let queryEndDate = now();
customEvents
| where name == "AdaptiveDialogStart"
| extend DialogId = tostring(customDimensions['DialogId'])
| join kind=rightanti (
customEvents
| where name == "AdaptiveDialogComplete"
| extend DialogId = tostring(customDimensions['DialogId'])
) on name, DialogId
| summarize cnt=count() by DialogId
| order by cnt
| render barchart

Tip

The Kusto order operator (Same as the sort operator) is used to sort the rows of the input table into order by one or more columns. Note: If you want to exclude null values from the results of any query, you can filter them out in your where statement, for example you could add "and isnotnull(Timestamp)", or to return null values at the beginning or end, add the nulls first or nulls first to the end of the order statement.

Sample dialog-incompletion query results

Sample query results for the summarize operation

Dialog Sequence Drill Down

Waterfall start/step/complete for dialog in conversation

This example shows the sequence of dialog steps, grouped by conversation (instanceId). This can be useful in determining which steps lead to dialog interruption.

The run this query, enter the value of the desired DialogId in place of <SampleDialogId>

// Drill down: Show waterfall start/step/complete for specific dialog
let queryStartDate = ago(14d);
let queryEndDate = now();
let DialogActivity=(dlgid:string) {
customEvents
| where timestamp > queryStartDate
| where timestamp < queryEndDate
| extend DialogId = customDimensions['DialogId']
| extend StepName = customDimensions['StepName']
| extend InstanceId = customDimensions['InstanceId']
| where DialogId == dlgid
| project timestamp, name, StepName, InstanceId
| order by tostring(InstanceId), timestamp asc
};
// For example see SampleDialogId behavior
DialogActivity("<SampleDialogId>")

Tip

This query was written using a query-defined function, which is a user-defined function that is defined and used within the scope of a single query, and is defined through a let statement. This query written without the use of the query-defined function:

let queryStartDate = ago(14d);
let queryEndDate = now();
customEvents
| where timestamp > queryStartDate
| where timestamp < queryEndDate
| extend DialogId = customDimensions['DialogId']
| extend StepName = customDimensions['StepName']
| extend InstanceId = customDimensions['InstanceId']
| where DialogId == "<SampleDialogId>"
| project timestamp, name, StepName, InstanceId
| order by tostring(InstanceId), timestamp asc
Sample query results
timestamp name StepName InstanceId
2019-08-23T20:04... WaterfallStart null ...79c0f03d8701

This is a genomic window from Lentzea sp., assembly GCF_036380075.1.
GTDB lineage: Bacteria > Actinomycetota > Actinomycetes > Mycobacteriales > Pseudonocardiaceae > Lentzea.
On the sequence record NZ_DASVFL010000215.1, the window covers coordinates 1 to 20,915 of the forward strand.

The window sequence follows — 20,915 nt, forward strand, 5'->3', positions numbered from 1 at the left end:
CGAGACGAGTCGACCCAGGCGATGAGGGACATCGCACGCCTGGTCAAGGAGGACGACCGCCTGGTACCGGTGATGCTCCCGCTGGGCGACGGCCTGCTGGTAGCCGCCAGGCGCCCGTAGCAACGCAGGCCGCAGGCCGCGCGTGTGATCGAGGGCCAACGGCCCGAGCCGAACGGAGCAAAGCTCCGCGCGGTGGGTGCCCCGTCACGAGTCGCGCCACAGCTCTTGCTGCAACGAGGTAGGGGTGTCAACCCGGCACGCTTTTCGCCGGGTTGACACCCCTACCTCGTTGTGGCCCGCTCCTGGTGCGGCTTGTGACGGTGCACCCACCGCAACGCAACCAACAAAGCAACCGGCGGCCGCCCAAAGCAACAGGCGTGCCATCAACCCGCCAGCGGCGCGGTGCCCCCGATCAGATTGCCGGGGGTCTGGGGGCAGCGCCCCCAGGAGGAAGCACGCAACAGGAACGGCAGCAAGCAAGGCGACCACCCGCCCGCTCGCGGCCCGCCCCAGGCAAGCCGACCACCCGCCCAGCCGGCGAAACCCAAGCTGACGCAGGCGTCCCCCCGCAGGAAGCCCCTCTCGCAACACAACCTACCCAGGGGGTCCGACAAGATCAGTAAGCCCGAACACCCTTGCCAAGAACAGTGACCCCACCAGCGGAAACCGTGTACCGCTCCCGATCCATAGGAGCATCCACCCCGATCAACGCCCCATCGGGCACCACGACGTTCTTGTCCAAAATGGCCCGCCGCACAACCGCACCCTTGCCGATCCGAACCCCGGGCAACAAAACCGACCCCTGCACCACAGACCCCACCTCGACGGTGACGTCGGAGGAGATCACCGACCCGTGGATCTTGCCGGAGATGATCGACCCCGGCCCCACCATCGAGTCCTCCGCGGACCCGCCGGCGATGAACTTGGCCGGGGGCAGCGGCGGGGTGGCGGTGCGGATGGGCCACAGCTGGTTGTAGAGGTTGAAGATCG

2019-08-23T20:04... WaterfallStep GetPointOfInterestLocations ...79c0f03d8701
2019-08-23T20:04... WaterfallStep ProcessPointOfInterestSelection ...79c0f03d8701
2019-08-23T20:04... WaterfallStep GetRoutesToDestination ...79c0f03d8701
2019-08-23T20:05... WaterfallStep ResponseToStartRoutePrompt ...79c0f03d8701
2019-08-23T20:05... WaterfallComplete 1 null ...79c0f03d8701
2019-08-28T23:35... WaterfallStart null ...6ac8b3211b99
2019-08-28T23:35... WaterfallStep 2 GetPointOfInterestLocations ...6ac8b3211b99
2019-08-28T19:41... WaterfallStart null ...8137d76a5cbb
2019-08-28T19:41... WaterfallStep 2 GetPointOfInterestLocations ...8137d76a5cbb
2019-08-28T19:41... WaterfallStart null ...8137d76a5cbb

1 Completed

2 Abandoned

Interpretation: Users seem to abandon the conversation at the GetPointOfInterestLocations step.

Note

Waterfall dialogs execute a sequence (start, multiple steps, complete). If a sequence shows start with no complete, it means the dialog was interrupted either due to user abandoning or canceling the dialog. In this detailed analysis, one can see this behavior (see completed vs. abandoned steps).

Waterfall start/step/complete/cancel steps aggregate totals

This example shows the aggregate totals of the total number of times that a dialog sequence was started, the combined total number of waterfall steps, how many were successfully completed, how many were canceled and the difference between WaterfallStart and the combined total of WaterfallComplete plus WaterfallCancel will give you the total number abandoned.

// Drill down: Aggregate view of waterfall start/step/complete/cancel steps totals for specific dialog
let queryStartDate = ago(14d);
let queryEndDate = now();
let DialogSteps=(dlgid:string) {
customEvents
| where timestamp > queryStartDate
| where timestamp < queryEndDate
| extend DialogId = customDimensions['DialogId']
| where DialogId == dlgid
| project name
| summarize count() by name
};
// For example see SampleDialogId behavior
DialogSteps("<SampleDialogId>")
Sample waterfall-aggregate query results
name count
WaterfallStart 21
WaterfallStep 47
WaterfallComplete 11
WaterfallCancel 1